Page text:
Cashing in on the King of Pop in Vail
Vail, CO, Colorado
He’s not the prince of pop or the chief of pop, or even the dictator of pop. He’s the King of Pop, and despite Michael Jackson’s facial reconstructions and child molestation accusations, his legacy in the music world and beyond is as glittering as his gloved hand.
So, what does a new college graduate trying to jump-start a career as a jazz saxophonist do? That’s easy ” start a Michael Jackson tribute band, of course.
“You go to the bars and you hear ‘Billie Jean’ or ‘Beat It’ or any of those songs come on and … heads start nodding or people start dancing, you know, it’s like an instant reaction,” said Vamsi (pronounced wom-z) Tadepalli, founder of Who’s Bad and saxophonist for the band.
Who’s Bad is Tadepalli’s way of paying homage to one of the greatest performers of all time while making a living playing the saxophone ” something he said was nearly impossible playing jazz gigs. Thursday night, Who’s Bad moonwalks onto the stage at the Sandbar in Vail, and Tadepalli promises a high-energy show with lots of dancing ” hopefully not just from the guys on stage.
“It’s a party. We’re playing all the hits. Everybody knows all the songs whether they want to admit it or not,” Tadepalli said.
Vail is a long way from the band’s home in North Carolina, but their popularity has grown since their first show in 2004, which sold out. Jackson turns 50 this year, which also marks the 25th anniversary of “Thriller” ” considered by most critics to be a masterpiece. The two milestones will likely provide at least a temporary career boost for Who’s Bad.
“We’re trying to capitalize on that,” Tadepalli said.
Who’s Bad is Joseph Bell, Jr. (as Jackson), Stephen Coffman on drums, Ray McCall on trumpet, Hugh Swaso on guitar, Kevin Timmons on bass and Tadepalli on the sax. The current lineup has gone through some changes (Bell is the fifth person to be Jackson) since the band formed, but Tadepalli said that hasn’t affected their performances. They cover everything beginning with the Jackson Five years up to the seeming end of Jackson’s musical career with choreographed dance numbers and costume changes thrown in to maximize theatrics. And although he couldn’t pick a favorite Michael Jackson song, Tadepalli did say that the crowd influences the songs they play at each show ” whatever the audience wants, the band tries to deliver.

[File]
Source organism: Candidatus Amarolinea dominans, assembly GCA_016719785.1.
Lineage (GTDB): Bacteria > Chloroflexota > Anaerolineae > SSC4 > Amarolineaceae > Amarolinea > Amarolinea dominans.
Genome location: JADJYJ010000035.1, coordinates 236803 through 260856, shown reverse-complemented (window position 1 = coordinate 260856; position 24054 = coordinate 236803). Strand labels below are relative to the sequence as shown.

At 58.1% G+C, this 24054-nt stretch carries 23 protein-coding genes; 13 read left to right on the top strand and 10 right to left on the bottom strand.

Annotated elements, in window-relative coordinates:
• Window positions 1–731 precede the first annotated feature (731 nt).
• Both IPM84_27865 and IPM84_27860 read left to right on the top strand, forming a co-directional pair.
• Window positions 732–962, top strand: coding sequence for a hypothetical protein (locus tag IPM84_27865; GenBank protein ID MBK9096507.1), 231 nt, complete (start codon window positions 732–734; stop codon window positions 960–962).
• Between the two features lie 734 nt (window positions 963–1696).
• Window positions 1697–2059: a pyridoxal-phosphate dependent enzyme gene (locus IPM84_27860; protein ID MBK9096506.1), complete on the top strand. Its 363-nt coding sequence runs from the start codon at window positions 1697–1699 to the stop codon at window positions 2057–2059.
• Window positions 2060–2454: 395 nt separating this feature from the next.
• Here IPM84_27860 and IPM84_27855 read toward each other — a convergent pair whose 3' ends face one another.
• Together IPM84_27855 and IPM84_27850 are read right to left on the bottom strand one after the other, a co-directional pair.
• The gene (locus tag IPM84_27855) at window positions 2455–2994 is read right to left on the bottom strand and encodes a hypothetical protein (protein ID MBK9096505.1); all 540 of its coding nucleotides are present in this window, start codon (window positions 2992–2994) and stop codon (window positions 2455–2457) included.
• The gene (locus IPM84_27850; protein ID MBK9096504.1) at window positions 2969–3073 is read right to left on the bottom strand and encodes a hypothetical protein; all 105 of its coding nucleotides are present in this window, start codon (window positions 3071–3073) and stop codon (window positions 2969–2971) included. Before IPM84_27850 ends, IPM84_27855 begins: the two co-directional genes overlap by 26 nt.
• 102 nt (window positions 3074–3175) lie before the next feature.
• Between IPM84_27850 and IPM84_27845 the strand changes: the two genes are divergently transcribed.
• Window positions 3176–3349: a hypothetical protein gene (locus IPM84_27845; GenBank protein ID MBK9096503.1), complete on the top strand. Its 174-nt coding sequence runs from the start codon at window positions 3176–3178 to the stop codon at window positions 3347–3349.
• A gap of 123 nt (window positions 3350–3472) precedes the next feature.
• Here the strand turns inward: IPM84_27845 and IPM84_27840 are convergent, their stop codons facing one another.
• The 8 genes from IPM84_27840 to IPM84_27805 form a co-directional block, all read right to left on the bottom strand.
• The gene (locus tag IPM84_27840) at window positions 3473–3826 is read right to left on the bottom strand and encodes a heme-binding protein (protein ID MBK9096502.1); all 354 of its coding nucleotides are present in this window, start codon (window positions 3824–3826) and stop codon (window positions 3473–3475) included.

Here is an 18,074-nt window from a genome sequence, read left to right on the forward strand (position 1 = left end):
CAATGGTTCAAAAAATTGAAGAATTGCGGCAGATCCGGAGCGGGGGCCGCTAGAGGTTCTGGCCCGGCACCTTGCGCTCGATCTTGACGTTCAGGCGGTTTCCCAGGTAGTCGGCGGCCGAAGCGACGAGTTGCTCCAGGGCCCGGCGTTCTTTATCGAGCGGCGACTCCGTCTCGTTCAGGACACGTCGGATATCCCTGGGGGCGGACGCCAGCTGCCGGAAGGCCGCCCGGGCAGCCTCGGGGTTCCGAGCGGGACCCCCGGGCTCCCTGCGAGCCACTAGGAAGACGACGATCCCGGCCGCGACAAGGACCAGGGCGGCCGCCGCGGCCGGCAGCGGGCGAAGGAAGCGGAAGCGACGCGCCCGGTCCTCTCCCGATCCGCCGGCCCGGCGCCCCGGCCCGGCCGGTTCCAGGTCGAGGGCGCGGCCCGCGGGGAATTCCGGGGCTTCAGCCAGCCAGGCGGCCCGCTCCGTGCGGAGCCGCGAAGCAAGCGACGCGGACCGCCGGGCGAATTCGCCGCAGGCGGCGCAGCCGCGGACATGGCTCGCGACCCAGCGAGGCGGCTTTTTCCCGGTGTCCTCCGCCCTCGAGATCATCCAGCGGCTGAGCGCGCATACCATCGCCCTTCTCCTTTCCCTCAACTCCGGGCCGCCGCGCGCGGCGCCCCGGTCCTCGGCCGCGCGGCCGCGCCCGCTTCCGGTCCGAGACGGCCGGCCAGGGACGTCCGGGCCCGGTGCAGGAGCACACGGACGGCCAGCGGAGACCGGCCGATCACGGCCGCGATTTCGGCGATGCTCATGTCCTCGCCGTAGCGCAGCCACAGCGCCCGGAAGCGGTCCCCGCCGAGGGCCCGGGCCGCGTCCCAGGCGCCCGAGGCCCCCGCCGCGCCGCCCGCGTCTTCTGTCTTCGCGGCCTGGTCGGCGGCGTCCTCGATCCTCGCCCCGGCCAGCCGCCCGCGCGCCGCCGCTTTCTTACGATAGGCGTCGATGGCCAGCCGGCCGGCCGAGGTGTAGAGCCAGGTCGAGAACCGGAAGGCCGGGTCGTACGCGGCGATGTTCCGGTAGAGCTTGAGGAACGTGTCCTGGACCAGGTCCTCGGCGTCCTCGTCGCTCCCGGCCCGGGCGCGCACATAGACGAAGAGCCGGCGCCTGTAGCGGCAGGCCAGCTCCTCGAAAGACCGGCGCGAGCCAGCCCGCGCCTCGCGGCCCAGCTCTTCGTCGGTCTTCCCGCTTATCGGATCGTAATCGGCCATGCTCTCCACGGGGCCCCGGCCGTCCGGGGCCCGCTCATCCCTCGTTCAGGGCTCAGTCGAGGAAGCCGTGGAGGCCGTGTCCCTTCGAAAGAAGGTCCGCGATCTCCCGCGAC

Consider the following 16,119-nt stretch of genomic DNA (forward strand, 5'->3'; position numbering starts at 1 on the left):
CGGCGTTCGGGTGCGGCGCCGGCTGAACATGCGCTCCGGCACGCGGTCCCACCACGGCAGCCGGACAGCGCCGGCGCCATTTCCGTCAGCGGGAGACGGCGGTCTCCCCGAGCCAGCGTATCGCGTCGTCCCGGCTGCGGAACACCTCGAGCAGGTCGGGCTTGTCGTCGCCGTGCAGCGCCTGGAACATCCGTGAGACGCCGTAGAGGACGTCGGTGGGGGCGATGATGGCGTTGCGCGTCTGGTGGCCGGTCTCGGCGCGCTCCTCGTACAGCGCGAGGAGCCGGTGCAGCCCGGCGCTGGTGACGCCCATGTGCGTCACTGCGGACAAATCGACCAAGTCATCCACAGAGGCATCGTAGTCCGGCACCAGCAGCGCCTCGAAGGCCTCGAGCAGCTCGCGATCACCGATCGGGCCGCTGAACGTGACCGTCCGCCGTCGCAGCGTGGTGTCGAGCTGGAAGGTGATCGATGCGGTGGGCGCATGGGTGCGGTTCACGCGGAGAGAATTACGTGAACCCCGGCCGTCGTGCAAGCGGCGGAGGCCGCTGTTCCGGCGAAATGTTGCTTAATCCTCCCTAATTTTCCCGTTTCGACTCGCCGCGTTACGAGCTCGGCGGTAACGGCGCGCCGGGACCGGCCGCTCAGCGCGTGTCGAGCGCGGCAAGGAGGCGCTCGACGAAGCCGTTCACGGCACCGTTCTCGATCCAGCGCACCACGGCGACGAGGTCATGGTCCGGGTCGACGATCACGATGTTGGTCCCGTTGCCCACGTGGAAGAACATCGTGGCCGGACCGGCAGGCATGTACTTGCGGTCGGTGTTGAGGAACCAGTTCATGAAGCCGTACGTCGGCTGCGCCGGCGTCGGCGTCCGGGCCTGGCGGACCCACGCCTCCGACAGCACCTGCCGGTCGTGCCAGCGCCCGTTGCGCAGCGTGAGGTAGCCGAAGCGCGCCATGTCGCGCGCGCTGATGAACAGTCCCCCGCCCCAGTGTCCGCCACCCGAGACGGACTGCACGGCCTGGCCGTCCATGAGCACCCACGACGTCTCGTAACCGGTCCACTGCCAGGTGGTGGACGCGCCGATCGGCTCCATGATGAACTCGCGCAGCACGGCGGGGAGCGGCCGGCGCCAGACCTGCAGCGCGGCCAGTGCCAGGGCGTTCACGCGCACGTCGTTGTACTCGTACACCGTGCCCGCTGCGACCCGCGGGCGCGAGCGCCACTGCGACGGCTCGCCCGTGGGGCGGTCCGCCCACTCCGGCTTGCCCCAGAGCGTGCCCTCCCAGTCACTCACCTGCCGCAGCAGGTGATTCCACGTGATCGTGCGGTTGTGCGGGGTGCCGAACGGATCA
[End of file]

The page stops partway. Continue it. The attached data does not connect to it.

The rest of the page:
Who’s Bad celebrates Jackson’s success as an entertainer, Tadepalli said, and the band members are not concerned with his personal life or shortcomings.
“As far as pop artists, he’s by far the best ever I think. As far as like, a full package of dancing and singing there is no artist that has ever compared to him,” Tadepalli said.
High Life writer Charlie Owen can be reached at 748-2939 or firstname.lastname@example.org.
Support Local Journalism
Start a dialogue, stay on topic and be civil.
If you don't follow the rules, your comment may be deleted.
User Legend: Moderator Trusted User
Are we seeing more bears because there are more bears on the valley floor, or because we’re all spending more time at home? It could be a bit of both.